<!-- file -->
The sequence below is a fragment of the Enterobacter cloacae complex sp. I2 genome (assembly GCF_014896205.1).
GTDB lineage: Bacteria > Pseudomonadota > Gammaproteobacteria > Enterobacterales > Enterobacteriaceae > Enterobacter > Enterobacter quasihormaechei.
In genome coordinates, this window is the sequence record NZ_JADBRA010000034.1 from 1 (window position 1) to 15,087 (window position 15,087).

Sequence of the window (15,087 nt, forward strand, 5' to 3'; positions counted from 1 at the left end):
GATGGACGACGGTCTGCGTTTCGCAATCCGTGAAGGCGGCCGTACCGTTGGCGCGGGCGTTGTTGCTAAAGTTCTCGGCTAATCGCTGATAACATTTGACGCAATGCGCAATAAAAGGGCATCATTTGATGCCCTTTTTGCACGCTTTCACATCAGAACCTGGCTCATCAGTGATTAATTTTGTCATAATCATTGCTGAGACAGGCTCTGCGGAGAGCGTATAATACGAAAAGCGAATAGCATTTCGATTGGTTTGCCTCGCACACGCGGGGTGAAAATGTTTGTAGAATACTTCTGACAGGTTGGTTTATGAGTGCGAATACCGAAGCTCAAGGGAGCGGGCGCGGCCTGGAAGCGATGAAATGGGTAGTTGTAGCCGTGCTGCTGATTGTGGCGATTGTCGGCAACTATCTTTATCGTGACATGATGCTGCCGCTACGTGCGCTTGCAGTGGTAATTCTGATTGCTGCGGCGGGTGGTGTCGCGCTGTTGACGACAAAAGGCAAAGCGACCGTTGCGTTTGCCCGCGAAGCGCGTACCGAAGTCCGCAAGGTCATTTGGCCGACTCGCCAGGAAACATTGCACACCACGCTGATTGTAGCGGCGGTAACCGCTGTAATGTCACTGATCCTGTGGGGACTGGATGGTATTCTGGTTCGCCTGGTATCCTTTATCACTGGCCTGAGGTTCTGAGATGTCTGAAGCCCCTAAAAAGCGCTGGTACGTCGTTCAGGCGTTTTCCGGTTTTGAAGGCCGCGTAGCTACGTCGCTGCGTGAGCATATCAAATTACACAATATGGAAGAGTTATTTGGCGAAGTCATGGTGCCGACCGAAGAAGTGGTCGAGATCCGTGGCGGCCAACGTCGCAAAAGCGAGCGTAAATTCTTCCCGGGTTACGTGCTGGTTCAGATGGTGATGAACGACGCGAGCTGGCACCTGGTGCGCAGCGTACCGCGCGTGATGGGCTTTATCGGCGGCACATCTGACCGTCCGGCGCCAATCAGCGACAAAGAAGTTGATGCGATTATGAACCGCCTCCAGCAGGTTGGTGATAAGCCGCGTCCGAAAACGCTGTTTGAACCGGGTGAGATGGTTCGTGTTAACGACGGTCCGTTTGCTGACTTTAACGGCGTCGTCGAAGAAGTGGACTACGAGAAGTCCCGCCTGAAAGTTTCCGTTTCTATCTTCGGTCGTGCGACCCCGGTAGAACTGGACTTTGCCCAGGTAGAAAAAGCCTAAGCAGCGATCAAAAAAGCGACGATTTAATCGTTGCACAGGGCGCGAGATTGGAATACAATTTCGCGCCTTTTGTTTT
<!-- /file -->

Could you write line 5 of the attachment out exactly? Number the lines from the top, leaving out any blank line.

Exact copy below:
GATGGACGACGGTCTGCGTTTCGCAATCCGTGAAGGCGGCCGTACCGTTGGCGCGGGCGTTGTTGCTAAAGTTCTCGGCTAATCGCTGATAACATTTGACGCAATGCGCAATAAAAGGGCATCATTTGATGCCCTTTTTGCACGCTTTCACATCAGAACCTGGCTCATCAGTGATTAATTTTGTCATAATCATTGCTGAGACAGGCTCTGCGGAGAGCGTATAATACGAAAAGCGAATAGCATTTCGATTGGTTTGCCTCGCACACGCGGGGTGAAAATGTTTGTAGAATACTTCTGACAGGTTGGTTTATGAGTGCGAATACCGAAGCTCAAGGGAGCGGGCGCGGCCTGGAAGCGATGAAATGGGTAGTTGTAGCCGTGCTGCTGATTGTGGCGATTGTCGGCAACTATCTTTATCGTGACATGATGCTGCCGCTACGTGCGCTTGCAGTGGTAATTCTGATTGCTGCGGCGGGTGGTGTCGCGCTGTTGACGACAAAAGGCAAAGCGACCGTTGCGTTTGCCCGCGAAGCGCGTACCGAAGTCCGCAAGGTCATTTGGCCGACTCGCCAGGAAACATTGCACACCACGCTGATTGTAGCGGCGGTAACCGCTGTAATGTCACTGATCCTGTGGGGACTGGATGGTATTCTGGTTCGCCTGGTATCCTTTATCACTGGCCTGAGGTTCTGAGATGTCTGAAGCCCCTAAAAAGCGCTGGTACGTCGTTCAGGCGTTTTCCGGTTTTGAAGGCCGCGTAGCTACGTCGCTGCGTGAGCATATCAAATTACACAATATGGAAGAGTTATTTGGCGAAGTCATGGTGCCGACCGAAGAAGTGGTCGAGATCCGTGGCGGCCAACGTCGCAAAAGCGAGCGTAAATTCTTCCCGGGTTACGTGCTGGTTCAGATGGTGATGAACGACGCGAGCTGGCACCTGGTGCGCAGCGTACCGCGCGTGATGGGCTTTATCGGCGGCACATCTGACCGTCCGGCGCCAATCAGCGACAAAGAAGTTGATGCGATTATGAACCGCCTCCAGCAGGTTGGTGATAAGCCGCGTCCGAAAACGCTGTTTGAACCGGGTGAGATGGTTCGTGTTAACGACGGTCCGTTTGCTGACTTTAACGGCGTCGTCGAAGAAGTGGACTACGAGAAGTCCCGCCTGAAAGTTTCCGTTTCTATCTTCGGTCGTGCGACCCCGGTAGAACTGGACTTTGCCCAGGTAGAAAAAGCCTAAGCAGCGATCAAAAAAGCGACGATTTAATCGTTGCACAGGGCGCGAGATTGGAATACAATTTCGCGCCTTTTGTTTT